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Previous Challenge Entry (Level 1 – Beginner)
Topic: Christmas Cooking/Baking (not recipes) (10/16/08)

TITLE: Love Comes With a Spoon
By Margaret Gass


I remember my very first care package in college. It was a box of Rock and Roll, my stepmother's version of "no-bake" cookies, that I first tasted when I met my dad's side of the family just one month earlier. I was thrilled, even though I couldn't say they were cookies when they arrived--the Texas sun and an apparently difficult trip by mail had morphed them into one solid piece of melted crumbs. I ate it anyway, licking the chocolate from my fingers,and called my dad and his wife to thank them for the treat. Almost immediately, I received another box--complete with a spoon! I had no idea what was yet to come...

My mom was a single mom at a time when that was an uncommon thing. She worked long hours to put food on the table, but she didn't cook, and she certainly didn't bake! My sister and I did the chores from a young age, and Mom trained us early to cook, at least from a box. Hamburger Helper, Spam, and Rice-a-Roni were staples, meals that Mom thought we could safely make without destroying the kitchen or hurting ourselves. I also made meatloaf and tuna casserole; my younger sister made macaroni and cheese and claimed all rights to baking chocolate chip cookies--I wasn't allowed to help. But Christmas baking of any kind did not exist at our house.

So when my Christmas care package arrived from Texas, I was unprepared. It was a BIG box, which thrilled the whole dorm, and contained cookies and candies I didn't even recognize. There were frosted sugar cookies with and without decorations of every shape and size, peanut butter cookies, chocolate chip cookies, gingerbread cookies, haystacks, and pecan sandies. There was fudge, peanut brittle, chocolate-covered peanuts and divinity buried between the layers of cookies I can't name, and, at the very bottom of the box, five POUNDS of Rock and Roll, complete with spoon! I was overwhelmed...and I assumed that Dad was making up for being gone the first eighteen years of my life.

I was wrong. He was simply trying to include me in a family tradition. I spent the following Christmas in Gulfport, Mississippi, where Dad's family had moved. After picking me up at the airport, he brought me to the kitchen, which looked like a cross between Santa's workshop and the UPS store...boxes and bubble wrap were only slightly outnumbered by bakers and packers. I had arrived on divinity and fudge night, but it was apparent that that had been proceeded by days of baking. As soon as I got an apron, I was given the task of making Rock and Roll...for the fifty or so cookie trays which were being hand-delivered in addition to the gift boxes being mailed! It would have been a daunting task, were it not for the fact that I realized that I had been given a position of trust, and was fully accepted as a member of the family.

It turns out that Dad and his wife had their own "list" for Christmas, a list that was categorized by the likes, dislikes, and dietary considerations of their friends and family who were to receive these gifts of love. Only two things went into every box: the divinity and the Rock and Roll. Actually, there were three things in every box, because love was poured in when it seemed there was no more room.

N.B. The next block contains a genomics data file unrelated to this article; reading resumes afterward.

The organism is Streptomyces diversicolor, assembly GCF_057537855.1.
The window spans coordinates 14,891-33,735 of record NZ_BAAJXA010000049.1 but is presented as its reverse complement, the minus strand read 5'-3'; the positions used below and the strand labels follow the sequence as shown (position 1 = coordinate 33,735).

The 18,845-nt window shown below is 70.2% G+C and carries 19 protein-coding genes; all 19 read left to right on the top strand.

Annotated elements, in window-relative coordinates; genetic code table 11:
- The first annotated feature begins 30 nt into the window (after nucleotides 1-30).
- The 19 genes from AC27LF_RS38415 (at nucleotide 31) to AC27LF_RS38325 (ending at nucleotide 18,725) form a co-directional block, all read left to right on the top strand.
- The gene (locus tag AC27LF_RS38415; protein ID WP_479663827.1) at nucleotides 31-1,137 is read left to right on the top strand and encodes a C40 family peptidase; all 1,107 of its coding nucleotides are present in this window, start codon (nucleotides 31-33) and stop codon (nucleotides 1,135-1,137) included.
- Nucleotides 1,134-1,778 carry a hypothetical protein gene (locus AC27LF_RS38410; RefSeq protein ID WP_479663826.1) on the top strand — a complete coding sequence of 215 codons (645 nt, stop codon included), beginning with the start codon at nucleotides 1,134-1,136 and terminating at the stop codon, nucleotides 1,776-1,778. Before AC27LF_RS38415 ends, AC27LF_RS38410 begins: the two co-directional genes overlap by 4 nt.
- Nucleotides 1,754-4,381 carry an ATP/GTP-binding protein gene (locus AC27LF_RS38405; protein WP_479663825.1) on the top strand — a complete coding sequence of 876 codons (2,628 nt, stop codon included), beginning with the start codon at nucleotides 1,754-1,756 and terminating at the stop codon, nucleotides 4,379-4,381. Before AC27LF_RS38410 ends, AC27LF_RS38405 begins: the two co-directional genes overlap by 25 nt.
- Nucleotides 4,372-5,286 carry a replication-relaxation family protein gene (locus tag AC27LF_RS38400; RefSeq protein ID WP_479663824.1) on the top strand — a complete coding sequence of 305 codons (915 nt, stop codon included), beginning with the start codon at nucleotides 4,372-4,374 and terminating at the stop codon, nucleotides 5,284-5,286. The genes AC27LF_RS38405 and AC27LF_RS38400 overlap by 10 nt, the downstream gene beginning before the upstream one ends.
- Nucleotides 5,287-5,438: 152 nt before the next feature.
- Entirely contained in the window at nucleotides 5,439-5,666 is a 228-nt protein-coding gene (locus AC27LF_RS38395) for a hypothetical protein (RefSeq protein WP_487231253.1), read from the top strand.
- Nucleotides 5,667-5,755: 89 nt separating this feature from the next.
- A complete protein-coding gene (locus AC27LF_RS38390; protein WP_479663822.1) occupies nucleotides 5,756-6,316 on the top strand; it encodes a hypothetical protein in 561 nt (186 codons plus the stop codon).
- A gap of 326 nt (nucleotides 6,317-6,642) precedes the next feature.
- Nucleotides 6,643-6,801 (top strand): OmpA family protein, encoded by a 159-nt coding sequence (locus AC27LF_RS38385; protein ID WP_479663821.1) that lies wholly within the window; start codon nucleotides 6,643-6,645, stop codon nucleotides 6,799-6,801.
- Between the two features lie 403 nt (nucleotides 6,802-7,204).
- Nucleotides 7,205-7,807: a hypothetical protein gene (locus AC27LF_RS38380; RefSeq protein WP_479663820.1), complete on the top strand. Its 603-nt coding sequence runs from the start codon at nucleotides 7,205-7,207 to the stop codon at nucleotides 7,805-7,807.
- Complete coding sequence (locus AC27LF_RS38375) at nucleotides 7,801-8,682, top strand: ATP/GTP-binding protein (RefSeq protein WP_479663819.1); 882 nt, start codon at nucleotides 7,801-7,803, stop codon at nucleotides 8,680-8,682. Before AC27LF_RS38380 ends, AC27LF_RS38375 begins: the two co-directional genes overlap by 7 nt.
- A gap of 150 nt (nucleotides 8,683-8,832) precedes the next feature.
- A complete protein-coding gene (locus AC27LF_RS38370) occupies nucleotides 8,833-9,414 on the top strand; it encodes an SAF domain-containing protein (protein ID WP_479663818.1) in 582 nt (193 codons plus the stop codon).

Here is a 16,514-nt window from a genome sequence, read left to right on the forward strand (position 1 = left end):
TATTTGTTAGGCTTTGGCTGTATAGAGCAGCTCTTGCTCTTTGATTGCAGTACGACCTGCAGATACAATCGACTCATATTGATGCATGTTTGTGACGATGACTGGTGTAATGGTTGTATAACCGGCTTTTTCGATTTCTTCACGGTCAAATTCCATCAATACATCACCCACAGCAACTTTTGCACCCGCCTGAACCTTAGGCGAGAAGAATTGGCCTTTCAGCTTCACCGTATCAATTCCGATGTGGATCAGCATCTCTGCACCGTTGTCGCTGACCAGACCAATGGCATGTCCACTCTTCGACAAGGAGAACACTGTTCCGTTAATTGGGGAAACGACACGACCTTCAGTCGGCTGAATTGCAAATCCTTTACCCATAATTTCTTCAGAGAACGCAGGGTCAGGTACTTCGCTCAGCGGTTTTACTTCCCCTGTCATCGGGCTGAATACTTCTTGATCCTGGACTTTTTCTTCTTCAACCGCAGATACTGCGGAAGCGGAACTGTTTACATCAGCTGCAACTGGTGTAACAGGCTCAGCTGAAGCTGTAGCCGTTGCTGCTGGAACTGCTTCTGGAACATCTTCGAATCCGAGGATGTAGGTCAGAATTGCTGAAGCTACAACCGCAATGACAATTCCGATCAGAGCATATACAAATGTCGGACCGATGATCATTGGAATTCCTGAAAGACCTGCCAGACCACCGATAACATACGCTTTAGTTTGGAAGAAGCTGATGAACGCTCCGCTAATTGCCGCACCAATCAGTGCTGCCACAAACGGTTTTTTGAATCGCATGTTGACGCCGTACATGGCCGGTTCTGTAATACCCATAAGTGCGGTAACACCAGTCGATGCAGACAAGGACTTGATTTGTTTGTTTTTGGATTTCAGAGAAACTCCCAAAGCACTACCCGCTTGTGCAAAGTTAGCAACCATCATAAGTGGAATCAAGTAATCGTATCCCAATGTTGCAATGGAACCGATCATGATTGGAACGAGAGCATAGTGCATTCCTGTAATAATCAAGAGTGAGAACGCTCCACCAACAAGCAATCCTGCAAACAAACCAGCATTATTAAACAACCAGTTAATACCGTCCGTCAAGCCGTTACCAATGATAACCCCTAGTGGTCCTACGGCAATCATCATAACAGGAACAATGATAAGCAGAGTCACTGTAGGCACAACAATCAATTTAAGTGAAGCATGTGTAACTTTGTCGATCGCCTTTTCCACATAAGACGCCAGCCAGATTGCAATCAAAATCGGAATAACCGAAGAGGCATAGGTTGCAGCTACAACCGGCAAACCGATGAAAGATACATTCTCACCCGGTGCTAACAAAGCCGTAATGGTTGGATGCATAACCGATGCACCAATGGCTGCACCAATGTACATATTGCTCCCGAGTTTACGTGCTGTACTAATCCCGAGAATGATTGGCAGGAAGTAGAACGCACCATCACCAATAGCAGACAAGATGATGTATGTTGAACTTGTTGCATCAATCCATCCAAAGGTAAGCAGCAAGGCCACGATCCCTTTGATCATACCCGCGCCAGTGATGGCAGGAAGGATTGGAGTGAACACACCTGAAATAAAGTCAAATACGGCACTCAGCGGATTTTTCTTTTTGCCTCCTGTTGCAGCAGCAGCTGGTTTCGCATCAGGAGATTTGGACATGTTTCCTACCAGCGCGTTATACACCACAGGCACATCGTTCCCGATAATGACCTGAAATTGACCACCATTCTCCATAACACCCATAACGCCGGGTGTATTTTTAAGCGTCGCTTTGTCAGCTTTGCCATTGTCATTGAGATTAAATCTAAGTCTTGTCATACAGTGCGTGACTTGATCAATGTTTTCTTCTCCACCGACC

Even now, I can't explain what an impression this effort made on me. These were simple gifts of consideration and sacrifice, given with the receiver in mind, with no expectation of anything in return. They weren't gifts of expediency or obligation, and they were often unexpected.

Most didn't expect the King that first Christmas. He wasn't obligated to come. Surely it would have been more convenient to stay in Heaven. But He had us in mind, and He considered our need. He sacrificed, and we received...the wonder of Christmas. Hope. Love. Life.

It would be three years before I attempted any Christmas baking. Baking became a time of bonding with my mom-in-law: she taught me how to make spritz cookies, and I showed her how to make peanut clusters. I traded plates with new friends I made, always tailoring the plate to fit the receiver...and always with my specialties--those peanut clusters and Rock and Roll. I could never give on the same level as my dad. Nor can I ever out-give Jesus. But I can give.

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Member Comments
Member Date
Amy Procter10/23/08
Loved your descriptions of the care pkgs! This story took me right back to college days...
And those "no bakes" are my all-time fave's.. we grew up baking them w/ my Mom.

A very enjoyable read!

p.s. And yes, we really are good bakers in Texas... ;-)
Joy Bach 10/23/08
What a delightful story. I can identify with the single mom having her children do the cooking. But the last paragraphs are the crux of the whole thing. Thanks for the reminder. Good job!
LaNaye Perkins10/24/08
I loved your entry for this week's challenge. You did a great job on this story and I enjoyed it very much. Keep up the good work.
Joshua Janoski10/25/08
Wow. This was a great story. One of my favorites in beginners this week! If you keep on writing like this, then I don't expect you to stay in beginners for long. :)

Your descriptions made me hungry, and I appreciate the lesson that you tucked in this as well.

Thank you for sharing this.
Connie Dixon10/30/08
Good job, Margaret. I loved your story and especially your last line. No we can't give like Jesus, but we can give....... Congratulations!